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   Chapter 13 FUDA-HéGASHI59

The Romance of the Milky Way, and Other Studies & Stories By Lafcadio Hearn Characters: 1982

Updated: 2017-12-01 00:02


Homes are protected from evil spirits by holy texts and charms. In any Japanese village, or any city by-street, you can see these texts when the sliding-doors are closed at night: they are not visible by day, when the sliding-doors have been pushed back into the tobukuro. Such texts are called o-fuda (august scripts): they are written in Chinese characters upon strips of white paper, which are attached to the door with rice-paste; and there are many kinds of them. Some are texts selected from sutras-such as the S?tra of Transcendent Wisdom (Prag?a-Paramita-Hridaya-S?tra), or the S?tra of the Lotos of the Good Law (Saddharma-Pundarika-S?tra). Some are texts from the dharan?s,-which are magical. Some are invocations only, indicating the Buddhist sect of the household.... Besides these you may see various smaller texts, or little prints, pasted above or beside windows or apertures,-some being names of Shinto gods; others, symbolical pictures only, or pictures of Buddhas and Bodhi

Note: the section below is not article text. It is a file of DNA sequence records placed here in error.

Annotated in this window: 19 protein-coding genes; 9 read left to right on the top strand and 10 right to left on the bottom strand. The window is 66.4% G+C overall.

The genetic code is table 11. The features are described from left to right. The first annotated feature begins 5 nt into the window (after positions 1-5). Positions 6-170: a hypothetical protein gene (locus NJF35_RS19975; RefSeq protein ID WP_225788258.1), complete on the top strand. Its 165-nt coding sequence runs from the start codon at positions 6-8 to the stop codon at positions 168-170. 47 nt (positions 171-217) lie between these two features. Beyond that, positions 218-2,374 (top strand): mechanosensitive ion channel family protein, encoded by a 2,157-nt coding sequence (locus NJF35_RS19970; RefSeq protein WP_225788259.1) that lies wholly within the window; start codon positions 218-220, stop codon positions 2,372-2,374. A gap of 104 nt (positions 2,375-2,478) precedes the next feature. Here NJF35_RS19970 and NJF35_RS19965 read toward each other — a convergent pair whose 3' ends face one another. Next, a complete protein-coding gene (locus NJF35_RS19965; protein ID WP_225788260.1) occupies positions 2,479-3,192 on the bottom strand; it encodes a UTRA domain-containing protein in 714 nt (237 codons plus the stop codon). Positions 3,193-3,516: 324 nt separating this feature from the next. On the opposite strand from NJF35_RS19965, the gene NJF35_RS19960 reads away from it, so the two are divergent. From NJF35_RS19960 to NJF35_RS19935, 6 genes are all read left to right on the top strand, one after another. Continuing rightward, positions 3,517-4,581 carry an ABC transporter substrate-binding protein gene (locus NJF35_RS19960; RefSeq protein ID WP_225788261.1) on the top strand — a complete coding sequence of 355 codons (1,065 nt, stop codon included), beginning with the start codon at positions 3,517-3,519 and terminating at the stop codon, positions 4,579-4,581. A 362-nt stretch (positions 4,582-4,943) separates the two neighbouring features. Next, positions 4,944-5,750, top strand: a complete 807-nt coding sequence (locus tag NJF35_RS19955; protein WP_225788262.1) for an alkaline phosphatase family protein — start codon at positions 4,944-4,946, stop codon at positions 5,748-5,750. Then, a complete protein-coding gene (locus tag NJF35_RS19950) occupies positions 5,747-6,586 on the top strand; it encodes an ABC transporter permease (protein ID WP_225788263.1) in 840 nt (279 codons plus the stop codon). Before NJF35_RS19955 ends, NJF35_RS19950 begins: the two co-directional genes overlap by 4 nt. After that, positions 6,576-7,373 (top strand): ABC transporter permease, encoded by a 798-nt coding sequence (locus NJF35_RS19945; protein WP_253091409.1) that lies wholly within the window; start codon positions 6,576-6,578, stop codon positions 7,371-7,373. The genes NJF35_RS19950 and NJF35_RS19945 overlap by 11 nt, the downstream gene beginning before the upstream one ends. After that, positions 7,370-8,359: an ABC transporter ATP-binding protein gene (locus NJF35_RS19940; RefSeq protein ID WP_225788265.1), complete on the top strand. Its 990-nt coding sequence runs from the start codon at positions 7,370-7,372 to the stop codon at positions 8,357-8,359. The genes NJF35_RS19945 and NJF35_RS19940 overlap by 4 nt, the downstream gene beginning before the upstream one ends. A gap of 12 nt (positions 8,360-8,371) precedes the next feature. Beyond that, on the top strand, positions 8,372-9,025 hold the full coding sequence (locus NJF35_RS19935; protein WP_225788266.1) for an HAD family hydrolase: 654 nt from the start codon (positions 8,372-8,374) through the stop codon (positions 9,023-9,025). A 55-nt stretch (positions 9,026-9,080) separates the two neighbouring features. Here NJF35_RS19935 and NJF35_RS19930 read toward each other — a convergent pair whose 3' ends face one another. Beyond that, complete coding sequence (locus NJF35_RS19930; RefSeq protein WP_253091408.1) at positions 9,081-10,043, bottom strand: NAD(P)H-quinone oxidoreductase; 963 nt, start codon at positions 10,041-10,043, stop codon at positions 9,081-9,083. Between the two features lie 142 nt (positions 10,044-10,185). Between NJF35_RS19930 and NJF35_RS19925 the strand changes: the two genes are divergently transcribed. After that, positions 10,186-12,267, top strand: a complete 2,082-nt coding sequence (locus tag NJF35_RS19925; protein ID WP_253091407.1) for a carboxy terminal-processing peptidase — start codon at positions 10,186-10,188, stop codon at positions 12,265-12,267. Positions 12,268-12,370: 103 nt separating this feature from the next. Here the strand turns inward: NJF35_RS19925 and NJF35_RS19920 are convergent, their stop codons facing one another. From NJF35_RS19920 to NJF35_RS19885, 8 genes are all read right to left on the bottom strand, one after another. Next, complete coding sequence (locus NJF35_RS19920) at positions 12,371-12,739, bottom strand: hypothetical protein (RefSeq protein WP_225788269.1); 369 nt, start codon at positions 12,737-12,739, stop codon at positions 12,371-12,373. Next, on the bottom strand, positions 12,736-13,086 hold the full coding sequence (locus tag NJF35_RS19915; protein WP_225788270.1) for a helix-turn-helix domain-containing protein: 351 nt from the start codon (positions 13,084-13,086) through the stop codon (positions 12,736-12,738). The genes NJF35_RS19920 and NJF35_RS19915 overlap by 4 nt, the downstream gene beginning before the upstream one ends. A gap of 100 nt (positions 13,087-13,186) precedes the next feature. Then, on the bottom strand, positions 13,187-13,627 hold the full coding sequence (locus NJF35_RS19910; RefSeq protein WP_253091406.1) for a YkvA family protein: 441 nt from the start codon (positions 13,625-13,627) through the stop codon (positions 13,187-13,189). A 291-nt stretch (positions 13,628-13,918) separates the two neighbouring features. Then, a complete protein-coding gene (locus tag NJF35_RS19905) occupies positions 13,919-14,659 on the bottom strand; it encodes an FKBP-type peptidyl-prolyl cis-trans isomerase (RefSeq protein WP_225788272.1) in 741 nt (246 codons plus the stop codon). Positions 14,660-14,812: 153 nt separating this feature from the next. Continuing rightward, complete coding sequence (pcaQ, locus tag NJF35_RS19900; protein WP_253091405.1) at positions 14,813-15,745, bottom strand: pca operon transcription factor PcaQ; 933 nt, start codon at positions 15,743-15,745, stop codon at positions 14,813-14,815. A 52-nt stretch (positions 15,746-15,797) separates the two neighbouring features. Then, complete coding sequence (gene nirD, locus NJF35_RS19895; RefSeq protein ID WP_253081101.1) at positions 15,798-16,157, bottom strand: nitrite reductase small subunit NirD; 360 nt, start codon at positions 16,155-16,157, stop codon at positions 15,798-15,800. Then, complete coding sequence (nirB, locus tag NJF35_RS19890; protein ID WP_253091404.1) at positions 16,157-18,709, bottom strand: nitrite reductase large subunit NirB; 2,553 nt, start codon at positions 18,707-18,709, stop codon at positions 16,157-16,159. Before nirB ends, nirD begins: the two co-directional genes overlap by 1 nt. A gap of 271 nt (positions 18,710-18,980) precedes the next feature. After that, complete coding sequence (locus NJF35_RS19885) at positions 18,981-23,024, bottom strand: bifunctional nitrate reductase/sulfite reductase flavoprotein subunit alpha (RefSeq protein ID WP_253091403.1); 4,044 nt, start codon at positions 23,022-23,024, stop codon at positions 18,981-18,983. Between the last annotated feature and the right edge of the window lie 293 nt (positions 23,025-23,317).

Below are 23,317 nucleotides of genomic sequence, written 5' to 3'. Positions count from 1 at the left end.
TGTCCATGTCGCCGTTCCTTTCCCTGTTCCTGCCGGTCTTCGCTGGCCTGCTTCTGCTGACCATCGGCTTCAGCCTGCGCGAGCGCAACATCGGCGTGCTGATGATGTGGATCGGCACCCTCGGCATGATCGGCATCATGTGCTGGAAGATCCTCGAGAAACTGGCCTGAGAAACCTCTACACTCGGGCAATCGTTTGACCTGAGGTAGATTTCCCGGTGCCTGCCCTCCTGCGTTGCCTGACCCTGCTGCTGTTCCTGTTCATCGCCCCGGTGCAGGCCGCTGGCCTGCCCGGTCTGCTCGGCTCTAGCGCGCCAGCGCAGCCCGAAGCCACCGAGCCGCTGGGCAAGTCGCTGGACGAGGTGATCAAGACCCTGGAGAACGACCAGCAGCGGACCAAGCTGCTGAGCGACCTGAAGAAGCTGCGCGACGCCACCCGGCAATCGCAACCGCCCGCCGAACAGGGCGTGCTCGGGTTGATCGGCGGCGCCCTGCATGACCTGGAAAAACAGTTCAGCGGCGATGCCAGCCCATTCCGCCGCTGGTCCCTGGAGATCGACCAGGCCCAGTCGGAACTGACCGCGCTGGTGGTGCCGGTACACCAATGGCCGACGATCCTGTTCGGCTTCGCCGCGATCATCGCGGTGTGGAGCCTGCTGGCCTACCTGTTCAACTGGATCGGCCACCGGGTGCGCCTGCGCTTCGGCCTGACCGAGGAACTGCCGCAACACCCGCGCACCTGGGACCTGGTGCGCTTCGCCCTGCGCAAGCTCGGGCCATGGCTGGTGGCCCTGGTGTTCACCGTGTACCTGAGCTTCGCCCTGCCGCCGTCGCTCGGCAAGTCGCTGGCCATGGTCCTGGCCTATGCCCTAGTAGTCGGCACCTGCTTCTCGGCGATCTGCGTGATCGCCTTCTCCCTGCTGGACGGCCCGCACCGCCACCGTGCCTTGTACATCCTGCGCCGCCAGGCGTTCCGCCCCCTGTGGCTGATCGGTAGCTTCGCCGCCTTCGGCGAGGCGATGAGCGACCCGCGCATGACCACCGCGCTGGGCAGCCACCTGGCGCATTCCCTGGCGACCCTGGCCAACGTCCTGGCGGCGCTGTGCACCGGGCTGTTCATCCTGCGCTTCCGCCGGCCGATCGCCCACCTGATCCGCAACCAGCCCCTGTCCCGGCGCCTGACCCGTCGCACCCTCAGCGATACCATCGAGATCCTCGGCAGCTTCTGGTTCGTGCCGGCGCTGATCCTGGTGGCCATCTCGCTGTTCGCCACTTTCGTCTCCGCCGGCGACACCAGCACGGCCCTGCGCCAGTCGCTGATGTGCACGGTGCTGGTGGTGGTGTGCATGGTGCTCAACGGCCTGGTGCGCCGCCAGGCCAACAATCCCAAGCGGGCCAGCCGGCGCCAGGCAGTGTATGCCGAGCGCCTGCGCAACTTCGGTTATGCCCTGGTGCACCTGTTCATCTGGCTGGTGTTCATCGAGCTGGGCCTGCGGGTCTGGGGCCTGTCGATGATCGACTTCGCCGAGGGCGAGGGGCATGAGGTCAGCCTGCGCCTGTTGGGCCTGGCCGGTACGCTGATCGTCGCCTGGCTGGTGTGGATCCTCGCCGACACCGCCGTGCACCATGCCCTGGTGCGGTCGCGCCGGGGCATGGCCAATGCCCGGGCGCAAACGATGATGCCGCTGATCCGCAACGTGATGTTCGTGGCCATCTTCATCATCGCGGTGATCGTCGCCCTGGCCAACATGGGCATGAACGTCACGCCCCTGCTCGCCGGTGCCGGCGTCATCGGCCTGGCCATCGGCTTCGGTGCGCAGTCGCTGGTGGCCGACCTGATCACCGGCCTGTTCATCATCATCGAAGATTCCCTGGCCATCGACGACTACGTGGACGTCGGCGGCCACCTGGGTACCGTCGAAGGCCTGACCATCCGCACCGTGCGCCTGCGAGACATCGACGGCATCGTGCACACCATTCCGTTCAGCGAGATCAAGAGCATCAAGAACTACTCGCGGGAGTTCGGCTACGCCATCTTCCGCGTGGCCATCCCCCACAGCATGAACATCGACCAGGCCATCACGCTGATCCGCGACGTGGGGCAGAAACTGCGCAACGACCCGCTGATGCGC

-sattvas. All are holy charms,-o-fuda: they protect the houses; and no goblin or ghost can enter by night into a dwelling so protected, unless the o-fuda be removed.

Vengeful ghosts cannot themselves remove an o-fuda; but they will endeavor by threats or promises or bribes to make some person remove it for them. A ghost that wants to have the o-fuda pulled off a door is called a Fuda-hégashi.

Hégasan to

Rokuji-no-fuda wo,

Yuré? mo

Nam'mai dā to

Kazo?té zo mini.

[Even the ghost that would remove the charms written with six characters actually tries to count them, repeating: "How many sheets are there?" (or, repeating, "Hail to thee, O Buddha Amitábha!"60)]

Tada ichi no

Kami no o-fuda wa

Sasuga ni mo

Noriké naku to mo

Hégashi kanékéri.

[Of the august written-charms of the god (which were pasted upon the walls of the house), not even one could by any effort be pulled off, though the rice-paste with which they had been fastened was all gone.]

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